DSpace Repository

Questionable Form: An Inquiry into the Relationship between Philosophy and Literature

Show simple item record

dc.contributor.advisor Rawlinson, Mary C en_US
dc.contributor.author Jaima, Amir Rauf Alduha en_US
dc.contributor.other Department of Philosophy en_US
dc.date.accessioned 2017-09-20T16:50:49Z
dc.date.available 2017-09-20T16:50:49Z
dc.date.issued 2014-12-01 en_US
dc.identifier.uri http://hdl.handle.net/11401/76619 en_US
dc.description 210 pgs en_US
dc.description.abstract Through a comparative reading of philosophical and literary texts, I examine the distinction between the projects and practices of philosophy and literature. I argue that, like philosophy, novels make arguments and explicitly engage the range of philosophical questions; and like literature, essential elements of philosophy include aesthetic considerations. Moreover, the presumed distinction between philosophy and literature does a disservice to both. If we overlook the literary qualities of philosophy, we risk relegating to the margins important contributions to traditional philosophical problems; and if we overlook the philosophical qualities of literature, we risk passing over some of the most profound elements of art and culture. This claim, however, implies far more than that philosophers should aspire to be better writers, or that scholars should read more fiction and poetry. I conclude with a sketch of the ethical and political implications of this project. If ' literature' is shorthand for essential philosophical considerations, philosophy will need to redraw the cultural boundaries of the philosophical community, and reevaluate what kinds of discourses and texts contribute to traditional theoretical projects. Specifically, voices explicitly defined by their particularity--e.g. race, gender, sexuality, nationality, socio-economic position, and historical situation--will increase prominence, and productively decentralize and democratize the practice and project of philosophy. en_US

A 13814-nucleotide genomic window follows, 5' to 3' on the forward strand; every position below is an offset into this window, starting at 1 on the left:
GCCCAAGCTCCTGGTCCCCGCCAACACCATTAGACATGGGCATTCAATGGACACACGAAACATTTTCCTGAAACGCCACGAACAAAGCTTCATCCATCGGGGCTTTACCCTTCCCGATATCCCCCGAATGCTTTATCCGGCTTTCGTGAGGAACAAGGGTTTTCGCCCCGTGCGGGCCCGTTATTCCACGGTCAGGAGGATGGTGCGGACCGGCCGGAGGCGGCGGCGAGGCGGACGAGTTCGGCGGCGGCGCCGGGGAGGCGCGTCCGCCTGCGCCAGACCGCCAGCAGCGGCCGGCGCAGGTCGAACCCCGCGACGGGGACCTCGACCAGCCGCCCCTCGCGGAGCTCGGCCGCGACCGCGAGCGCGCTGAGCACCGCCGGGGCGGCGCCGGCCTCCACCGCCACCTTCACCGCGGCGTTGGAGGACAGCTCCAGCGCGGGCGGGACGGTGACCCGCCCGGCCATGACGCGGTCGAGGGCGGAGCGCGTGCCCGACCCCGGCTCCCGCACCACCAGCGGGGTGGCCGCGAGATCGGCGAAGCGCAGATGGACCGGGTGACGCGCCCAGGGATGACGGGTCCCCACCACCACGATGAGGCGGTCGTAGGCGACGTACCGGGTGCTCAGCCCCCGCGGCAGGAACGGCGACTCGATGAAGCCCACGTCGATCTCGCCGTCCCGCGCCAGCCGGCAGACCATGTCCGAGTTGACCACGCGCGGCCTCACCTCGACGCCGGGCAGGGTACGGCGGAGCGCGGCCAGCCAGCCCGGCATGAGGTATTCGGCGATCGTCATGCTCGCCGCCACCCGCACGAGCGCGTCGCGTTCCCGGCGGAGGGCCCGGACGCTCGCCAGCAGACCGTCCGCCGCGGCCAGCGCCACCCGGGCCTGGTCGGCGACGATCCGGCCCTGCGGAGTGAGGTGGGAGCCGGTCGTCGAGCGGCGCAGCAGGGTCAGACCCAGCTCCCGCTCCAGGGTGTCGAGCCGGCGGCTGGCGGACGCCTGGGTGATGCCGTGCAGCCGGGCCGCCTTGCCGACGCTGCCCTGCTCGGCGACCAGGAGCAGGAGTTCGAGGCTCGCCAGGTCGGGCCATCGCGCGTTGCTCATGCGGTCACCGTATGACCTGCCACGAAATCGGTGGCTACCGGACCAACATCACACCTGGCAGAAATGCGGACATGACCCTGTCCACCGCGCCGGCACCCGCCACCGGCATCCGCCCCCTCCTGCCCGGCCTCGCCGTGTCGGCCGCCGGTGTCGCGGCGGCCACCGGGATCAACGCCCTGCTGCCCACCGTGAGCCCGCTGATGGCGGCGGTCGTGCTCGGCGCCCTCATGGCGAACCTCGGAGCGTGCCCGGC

dc.description.sponsorship This work is sponsored by the Stony Brook University Graduate School in compliance with the requirements for completion of degree. en_US
dc.format Monograph en_US
dc.format.medium Electronic Resource en_US
dc.language.iso en_US en_US
dc.publisher The Graduate School, Stony Brook University: Stony Brook, NY. en_US
dc.subject.lcsh Philosophy en_US
dc.subject.other Literature, Marcel Proust, Philosophy en_US
dc.title Questionable Form: An Inquiry into the Relationship between Philosophy and Literature en_US
dc.type Dissertation en_US
dc.mimetype Application/PDF en_US
dc.contributor.committeemember Craig, Megan en_US
dc.contributor.committeemember Casey, Edward en_US
dc.contributor.committeemember Harvey, Robert en_US


Files in this item

This item appears in the following Collection(s)

Show simple item record

Search DSpace


Advanced Search

Browse

My Account